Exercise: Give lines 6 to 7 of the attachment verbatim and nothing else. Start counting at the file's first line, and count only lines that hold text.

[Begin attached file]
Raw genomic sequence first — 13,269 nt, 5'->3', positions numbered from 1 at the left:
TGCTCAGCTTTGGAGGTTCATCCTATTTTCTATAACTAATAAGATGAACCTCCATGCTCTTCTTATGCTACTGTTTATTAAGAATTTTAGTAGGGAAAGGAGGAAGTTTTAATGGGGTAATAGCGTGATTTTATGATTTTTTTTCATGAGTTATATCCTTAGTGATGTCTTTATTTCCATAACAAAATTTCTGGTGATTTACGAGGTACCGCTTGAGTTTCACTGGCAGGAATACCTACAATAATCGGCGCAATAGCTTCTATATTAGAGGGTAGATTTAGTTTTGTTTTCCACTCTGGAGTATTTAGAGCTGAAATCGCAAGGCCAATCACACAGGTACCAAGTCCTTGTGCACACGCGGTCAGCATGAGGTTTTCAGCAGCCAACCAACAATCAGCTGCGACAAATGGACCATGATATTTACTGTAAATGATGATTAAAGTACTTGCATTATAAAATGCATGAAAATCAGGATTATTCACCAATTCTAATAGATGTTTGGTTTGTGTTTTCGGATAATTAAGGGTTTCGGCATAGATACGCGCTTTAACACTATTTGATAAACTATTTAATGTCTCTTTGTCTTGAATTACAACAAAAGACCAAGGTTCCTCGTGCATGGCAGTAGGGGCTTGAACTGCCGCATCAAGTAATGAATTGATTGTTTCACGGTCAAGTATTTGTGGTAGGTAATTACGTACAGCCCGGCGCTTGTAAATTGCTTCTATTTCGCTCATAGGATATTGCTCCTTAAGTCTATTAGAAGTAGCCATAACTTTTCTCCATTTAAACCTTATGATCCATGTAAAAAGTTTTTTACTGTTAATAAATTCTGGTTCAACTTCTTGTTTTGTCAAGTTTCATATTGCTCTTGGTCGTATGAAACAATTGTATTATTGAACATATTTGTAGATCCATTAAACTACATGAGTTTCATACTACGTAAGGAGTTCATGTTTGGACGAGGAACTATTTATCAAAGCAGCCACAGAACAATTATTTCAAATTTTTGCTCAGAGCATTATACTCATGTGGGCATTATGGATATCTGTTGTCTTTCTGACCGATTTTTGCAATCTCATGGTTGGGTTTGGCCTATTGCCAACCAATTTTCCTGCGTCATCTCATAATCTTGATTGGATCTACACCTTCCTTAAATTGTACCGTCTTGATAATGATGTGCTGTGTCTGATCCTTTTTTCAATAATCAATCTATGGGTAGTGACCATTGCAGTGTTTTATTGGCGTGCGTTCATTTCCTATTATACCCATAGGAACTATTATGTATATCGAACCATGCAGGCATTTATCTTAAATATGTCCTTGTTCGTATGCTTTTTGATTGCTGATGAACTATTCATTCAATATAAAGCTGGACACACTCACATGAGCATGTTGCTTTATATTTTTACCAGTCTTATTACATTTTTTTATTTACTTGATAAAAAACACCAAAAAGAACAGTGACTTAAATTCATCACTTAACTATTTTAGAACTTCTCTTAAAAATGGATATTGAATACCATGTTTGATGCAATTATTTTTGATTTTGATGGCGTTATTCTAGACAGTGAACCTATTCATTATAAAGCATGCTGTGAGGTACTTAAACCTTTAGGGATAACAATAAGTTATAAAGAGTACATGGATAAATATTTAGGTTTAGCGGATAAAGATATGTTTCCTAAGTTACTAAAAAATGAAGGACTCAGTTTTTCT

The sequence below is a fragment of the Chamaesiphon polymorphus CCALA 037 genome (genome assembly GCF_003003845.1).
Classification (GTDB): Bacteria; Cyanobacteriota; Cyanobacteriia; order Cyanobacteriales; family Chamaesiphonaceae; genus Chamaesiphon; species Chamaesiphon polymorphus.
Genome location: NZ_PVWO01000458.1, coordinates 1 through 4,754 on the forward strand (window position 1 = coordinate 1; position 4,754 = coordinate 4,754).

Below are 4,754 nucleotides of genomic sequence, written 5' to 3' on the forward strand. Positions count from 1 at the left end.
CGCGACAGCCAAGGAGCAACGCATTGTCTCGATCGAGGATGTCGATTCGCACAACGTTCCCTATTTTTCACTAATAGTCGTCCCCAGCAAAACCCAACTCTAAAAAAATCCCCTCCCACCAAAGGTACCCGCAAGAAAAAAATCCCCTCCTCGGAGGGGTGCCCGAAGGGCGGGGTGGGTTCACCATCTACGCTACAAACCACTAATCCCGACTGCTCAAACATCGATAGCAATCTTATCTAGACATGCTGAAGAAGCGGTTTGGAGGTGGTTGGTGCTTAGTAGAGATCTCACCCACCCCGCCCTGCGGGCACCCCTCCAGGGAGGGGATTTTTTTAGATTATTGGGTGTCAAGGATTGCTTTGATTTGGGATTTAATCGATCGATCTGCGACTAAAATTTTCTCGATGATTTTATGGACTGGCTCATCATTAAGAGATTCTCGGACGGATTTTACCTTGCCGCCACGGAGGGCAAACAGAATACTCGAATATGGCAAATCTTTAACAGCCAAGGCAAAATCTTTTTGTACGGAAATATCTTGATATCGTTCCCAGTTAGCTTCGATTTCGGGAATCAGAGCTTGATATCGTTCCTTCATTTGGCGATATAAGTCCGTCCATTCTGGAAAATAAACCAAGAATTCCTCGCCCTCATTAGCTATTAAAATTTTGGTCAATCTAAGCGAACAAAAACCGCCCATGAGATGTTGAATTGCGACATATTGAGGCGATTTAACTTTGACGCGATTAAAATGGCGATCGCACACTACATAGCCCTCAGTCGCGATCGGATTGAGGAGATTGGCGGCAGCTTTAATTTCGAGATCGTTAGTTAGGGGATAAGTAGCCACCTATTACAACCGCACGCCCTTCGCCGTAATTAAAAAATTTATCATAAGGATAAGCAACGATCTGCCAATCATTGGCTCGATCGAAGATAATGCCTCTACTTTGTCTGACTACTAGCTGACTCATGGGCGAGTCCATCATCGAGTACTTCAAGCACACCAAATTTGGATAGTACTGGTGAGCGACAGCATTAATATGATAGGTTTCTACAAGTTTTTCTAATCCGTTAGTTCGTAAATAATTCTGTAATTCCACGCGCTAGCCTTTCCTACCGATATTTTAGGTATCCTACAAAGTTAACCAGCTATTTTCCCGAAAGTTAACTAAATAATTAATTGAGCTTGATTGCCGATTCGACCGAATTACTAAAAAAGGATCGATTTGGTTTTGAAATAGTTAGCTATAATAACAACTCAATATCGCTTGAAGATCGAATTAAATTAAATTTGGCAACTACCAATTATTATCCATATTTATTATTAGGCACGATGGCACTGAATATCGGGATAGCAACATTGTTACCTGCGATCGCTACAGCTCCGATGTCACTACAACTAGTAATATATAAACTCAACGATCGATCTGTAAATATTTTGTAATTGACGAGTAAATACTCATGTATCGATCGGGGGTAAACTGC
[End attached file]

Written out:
Below are 4,754 nucleotides of genomic sequence, written 5' to 3' on the forward strand. Positions count from 1 at the left end.
CGCGACAGCCAAGGAGCAACGCATTGTCTCGATCGAGGATGTCGATTCGCACAACGTTCCCTATTTTTCACTAATAGTCGTCCCCAGCAAAACCCAACTCTAAAAAAATCCCCTCCCACCAAAGGTACCCGCAAGAAAAAAATCCCCTCCTCGGAGGGGTGCCCGAAGGGCGGGGTGGGTTCACCATCTACGCTACAAACCACTAATCCCGACTGCTCAAACATCGATAGCAATCTTATCTAGACATGCTGAAGAAGCGGTTTGGAGGTGGTTGGTGCTTAGTAGAGATCTCACCCACCCCGCCCTGCGGGCACCCCTCCAGGGAGGGGATTTTTTTAGATTATTGGGTGTCAAGGATTGCTTTGATTTGGGATTTAATCGATCGATCTGCGACTAAAATTTTCTCGATGATTTTATGGACTGGCTCATCATTAAGAGATTCTCGGACGGATTTTACCTTGCCGCCACGGAGGGCAAACAGAATACTCGAATATGGCAAATCTTTAACAGCCAAGGCAAAATCTTTTTGTACGGAAATATCTTGATATCGTTCCCAGTTAGCTTCGATTTCGGGAATCAGAGCTTGATATCGTTCCTTCATTTGGCGATATAAGTCCGTCCATTCTGGAAAATAAACCAAGAATTCCTCGCCCTCATTAGCTATTAAAATTTTGGTCAATCTAAGCGAACAAAAACCGCCCATGAGATGTTGAATTGCGACATATTGAGGCGATTTAACTTTGACGCGATTAAAATGGCGATCGCACACTACATAGCCCTCAGTCGCGATCGGATTGAGGAGATTGGCGGCAGCTTTAATTTCGAGATCGTTAGTTAGGGGATAAGTAGCCACCTATTACAACCGCACGCCCTTCGCCGTAATTAAAAAATTTATCATAAGGATAAGCAACGATCTGCCAATCATTGGCTCGATCGAAGATAATGCCTCTACTTTGTCTGACTACTAGCTGACTCATGGGCGAGTCCATCATCGAGTACTTCAAGCACACCAAATTTGGATAGTACTGGTGAGCGACAGCATTAATATGATAGGTTTCTACAAGTTTTTCTAATCCGTTAGTTCGTAAATAATTCTGTAATTCCACGCGCTAGCCTTTCCTACCGATATTTTAGGTATCCTACAAAGTTAACCAGCTATTTTCCCGAAAGTTAACTAAATAATTAATTGAGCTTGATTGCCGATTCGACCGAATTACTAAAAAAGGATCGATTTGGTTTTGAAATAGTTAGCTATAATAACAACTCAATATCGCTTGAAGATCGAATTAAATTAAATTTGGCAACTACCAATTATTATCCATATTTATTATTAGGCACGATGGCACTGAATATCGGGATAGCAACATTGTTACCTGCGATCGCTACAGCTCCGATGTCACTACAACTAGTAATATATAAACTCAACGATCGATCTGTAAATATTTTGTAATTGACGAGTAAATACTCATGTATCGATCGGGGGTAAACTGC